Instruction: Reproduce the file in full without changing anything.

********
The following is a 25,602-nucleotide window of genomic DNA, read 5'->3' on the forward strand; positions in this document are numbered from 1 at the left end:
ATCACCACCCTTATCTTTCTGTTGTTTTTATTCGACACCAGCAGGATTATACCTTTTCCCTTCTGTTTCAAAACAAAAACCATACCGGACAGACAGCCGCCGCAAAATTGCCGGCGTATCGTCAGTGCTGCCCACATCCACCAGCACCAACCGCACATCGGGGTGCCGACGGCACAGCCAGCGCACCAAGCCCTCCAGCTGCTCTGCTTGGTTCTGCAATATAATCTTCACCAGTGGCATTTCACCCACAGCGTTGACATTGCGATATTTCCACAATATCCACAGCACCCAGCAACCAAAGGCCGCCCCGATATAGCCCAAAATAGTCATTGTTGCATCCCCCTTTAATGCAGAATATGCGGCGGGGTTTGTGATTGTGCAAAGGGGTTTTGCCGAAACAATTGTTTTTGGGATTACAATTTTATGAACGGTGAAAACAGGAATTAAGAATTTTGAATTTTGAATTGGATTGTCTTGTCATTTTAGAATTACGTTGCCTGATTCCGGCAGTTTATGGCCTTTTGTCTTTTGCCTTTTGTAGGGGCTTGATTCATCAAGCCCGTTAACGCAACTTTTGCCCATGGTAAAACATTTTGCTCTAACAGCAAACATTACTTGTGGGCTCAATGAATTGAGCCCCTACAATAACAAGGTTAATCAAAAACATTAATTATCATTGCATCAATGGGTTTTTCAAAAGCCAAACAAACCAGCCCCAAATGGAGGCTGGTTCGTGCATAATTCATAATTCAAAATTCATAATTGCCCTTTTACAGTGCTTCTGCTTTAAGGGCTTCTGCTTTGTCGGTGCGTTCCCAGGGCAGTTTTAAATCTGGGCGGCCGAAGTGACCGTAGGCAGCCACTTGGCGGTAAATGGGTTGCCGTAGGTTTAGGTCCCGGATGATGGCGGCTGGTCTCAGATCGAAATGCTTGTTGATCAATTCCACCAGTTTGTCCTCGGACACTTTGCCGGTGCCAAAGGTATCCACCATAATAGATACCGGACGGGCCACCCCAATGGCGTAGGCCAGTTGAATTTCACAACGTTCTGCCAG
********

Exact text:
The following is a 25,602-nucleotide window of genomic DNA, read 5'->3' on the forward strand; positions in this document are numbered from 1 at the left end:
ATCACCACCCTTATCTTTCTGTTGTTTTTATTCGACACCAGCAGGATTATACCTTTTCCCTTCTGTTTCAAAACAAAAACCATACCGGACAGACAGCCGCCGCAAAATTGCCGGCGTATCGTCAGTGCTGCCCACATCCACCAGCACCAACCGCACATCGGGGTGCCGACGGCACAGCCAGCGCACCAAGCCCTCCAGCTGCTCTGCTTGGTTCTGCAATATAATCTTCACCAGTGGCATTTCACCCACAGCGTTGACATTGCGATATTTCCACAATATCCACAGCACCCAGCAACCAAAGGCCGCCCCGATATAGCCCAAAATAGTCATTGTTGCATCCCCCTTTAATGCAGAATATGCGGCGGGGTTTGTGATTGTGCAAAGGGGTTTTGCCGAAACAATTGTTTTTGGGATTACAATTTTATGAACGGTGAAAACAGGAATTAAGAATTTTGAATTTTGAATTGGATTGTCTTGTCATTTTAGAATTACGTTGCCTGATTCCGGCAGTTTATGGCCTTTTGTCTTTTGCCTTTTGTAGGGGCTTGATTCATCAAGCCCGTTAACGCAACTTTTGCCCATGGTAAAACATTTTGCTCTAACAGCAAACATTACTTGTGGGCTCAATGAATTGAGCCCCTACAATAACAAGGTTAATCAAAAACATTAATTATCATTGCATCAATGGGTTTTTCAAAAGCCAAACAAACCAGCCCCAAATGGAGGCTGGTTCGTGCATAATTCATAATTCAAAATTCATAATTGCCCTTTTACAGTGCTTCTGCTTTAAGGGCTTCTGCTTTGTCGGTGCGTTCCCAGGGCAGTTTTAAATCTGGGCGGCCGAAGTGACCGTAGGCAGCCACTTGGCGGTAAATGGGTTGCCGTAGGTTTAGGTCCCGGATGATGGCGGCTGGTCTCAGATCGAAATGCTTGTTGATCAATTCCACCAGTTTGTCCTCGGACACTTTGCCGGTGCCAAAGGTATCCACCATAATAGATACCGGACGGGCCACCCCAATGGCGTAGGCCAGTTGAATTTCACAACGTTCTGCCAG